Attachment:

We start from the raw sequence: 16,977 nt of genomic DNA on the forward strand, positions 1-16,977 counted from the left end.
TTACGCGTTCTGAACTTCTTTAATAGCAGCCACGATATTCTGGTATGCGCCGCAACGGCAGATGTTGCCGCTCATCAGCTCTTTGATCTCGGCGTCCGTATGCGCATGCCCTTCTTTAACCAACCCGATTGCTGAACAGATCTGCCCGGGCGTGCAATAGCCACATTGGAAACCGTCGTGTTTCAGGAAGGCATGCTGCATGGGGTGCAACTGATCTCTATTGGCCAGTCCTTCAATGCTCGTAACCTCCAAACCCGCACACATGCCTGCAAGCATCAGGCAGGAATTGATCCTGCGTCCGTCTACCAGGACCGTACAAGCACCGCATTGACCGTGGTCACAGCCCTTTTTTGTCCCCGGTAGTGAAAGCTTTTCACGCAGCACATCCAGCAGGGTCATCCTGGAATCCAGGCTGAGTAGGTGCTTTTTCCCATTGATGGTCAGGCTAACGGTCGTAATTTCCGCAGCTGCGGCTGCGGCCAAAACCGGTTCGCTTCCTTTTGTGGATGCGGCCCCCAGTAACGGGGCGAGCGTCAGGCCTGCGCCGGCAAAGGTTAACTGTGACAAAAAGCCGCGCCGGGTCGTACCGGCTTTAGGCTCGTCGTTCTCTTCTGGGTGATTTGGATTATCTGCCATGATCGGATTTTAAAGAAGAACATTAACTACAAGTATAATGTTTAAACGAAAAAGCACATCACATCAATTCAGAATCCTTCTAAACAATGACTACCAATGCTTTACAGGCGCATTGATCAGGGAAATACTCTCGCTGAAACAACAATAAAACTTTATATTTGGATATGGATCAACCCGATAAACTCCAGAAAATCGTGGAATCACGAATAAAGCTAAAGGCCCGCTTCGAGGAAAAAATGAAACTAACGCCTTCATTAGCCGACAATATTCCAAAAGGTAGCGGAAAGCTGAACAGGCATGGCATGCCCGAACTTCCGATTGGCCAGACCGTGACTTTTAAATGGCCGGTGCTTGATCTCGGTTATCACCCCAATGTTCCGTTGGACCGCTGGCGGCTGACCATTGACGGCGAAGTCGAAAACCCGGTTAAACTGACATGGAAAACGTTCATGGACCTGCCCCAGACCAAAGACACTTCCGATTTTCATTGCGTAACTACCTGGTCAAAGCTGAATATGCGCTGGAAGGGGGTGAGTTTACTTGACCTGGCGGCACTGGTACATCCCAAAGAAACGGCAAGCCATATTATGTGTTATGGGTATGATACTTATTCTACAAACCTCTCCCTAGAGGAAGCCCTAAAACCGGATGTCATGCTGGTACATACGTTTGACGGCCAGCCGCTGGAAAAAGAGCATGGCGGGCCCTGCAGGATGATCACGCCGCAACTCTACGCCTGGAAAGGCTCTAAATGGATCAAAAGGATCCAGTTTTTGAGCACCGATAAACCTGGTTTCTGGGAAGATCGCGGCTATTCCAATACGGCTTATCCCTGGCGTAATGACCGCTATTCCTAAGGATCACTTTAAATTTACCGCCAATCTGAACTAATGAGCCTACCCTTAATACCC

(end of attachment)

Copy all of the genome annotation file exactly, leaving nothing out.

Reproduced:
We start from the raw sequence: 16,977 nt of genomic DNA on the forward strand, positions 1-16,977 counted from the left end.
TTACGCGTTCTGAACTTCTTTAATAGCAGCCACGATATTCTGGTATGCGCCGCAACGGCAGATGTTGCCGCTCATCAGCTCTTTGATCTCGGCGTCCGTATGCGCATGCCCTTCTTTAACCAACCCGATTGCTGAACAGATCTGCCCGGGCGTGCAATAGCCACATTGGAAACCGTCGTGTTTCAGGAAGGCATGCTGCATGGGGTGCAACTGATCTCTATTGGCCAGTCCTTCAATGCTCGTAACCTCCAAACCCGCACACATGCCTGCAAGCATCAGGCAGGAATTGATCCTGCGTCCGTCTACCAGGACCGTACAAGCACCGCATTGACCGTGGTCACAGCCCTTTTTTGTCCCCGGTAGTGAAAGCTTTTCACGCAGCACATCCAGCAGGGTCATCCTGGAATCCAGGCTGAGTAGGTGCTTTTTCCCATTGATGGTCAGGCTAACGGTCGTAATTTCCGCAGCTGCGGCTGCGGCCAAAACCGGTTCGCTTCCTTTTGTGGATGCGGCCCCCAGTAACGGGGCGAGCGTCAGGCCTGCGCCGGCAAAGGTTAACTGTGACAAAAAGCCGCGCCGGGTCGTACCGGCTTTAGGCTCGTCGTTCTCTTCTGGGTGATTTGGATTATCTGCCATGATCGGATTTTAAAGAAGAACATTAACTACAAGTATAATGTTTAAACGAAAAAGCACATCACATCAATTCAGAATCCTTCTAAACAATGACTACCAATGCTTTACAGGCGCATTGATCAGGGAAATACTCTCGCTGAAACAACAATAAAACTTTATATTTGGATATGGATCAACCCGATAAACTCCAGAAAATCGTGGAATCACGAATAAAGCTAAAGGCCCGCTTCGAGGAAAAAATGAAACTAACGCCTTCATTAGCCGACAATATTCCAAAAGGTAGCGGAAAGCTGAACAGGCATGGCATGCCCGAACTTCCGATTGGCCAGACCGTGACTTTTAAATGGCCGGTGCTTGATCTCGGTTATCACCCCAATGTTCCGTTGGACCGCTGGCGGCTGACCATTGACGGCGAAGTCGAAAACCCGGTTAAACTGACATGGAAAACGTTCATGGACCTGCCCCAGACCAAAGACACTTCCGATTTTCATTGCGTAACTACCTGGTCAAAGCTGAATATGCGCTGGAAGGGGGTGAGTTTACTTGACCTGGCGGCACTGGTACATCCCAAAGAAACGGCAAGCCATATTATGTGTTATGGGTATGATACTTATTCTACAAACCTCTCCCTAGAGGAAGCCCTAAAACCGGATGTCATGCTGGTACATACGTTTGACGGCCAGCCGCTGGAAAAAGAGCATGGCGGGCCCTGCAGGATGATCACGCCGCAACTCTACGCCTGGAAAGGCTCTAAATGGATCAAAAGGATCCAGTTTTTGAGCACCGATAAACCTGGTTTCTGGGAAGATCGCGGCTATTCCAATACGGCTTATCCCTGGCGTAATGACCGCTATTCCTAAGGATCACTTTAAATTTACCGCCAATCTGAACTAATGAGCCTACCCTTAATACCC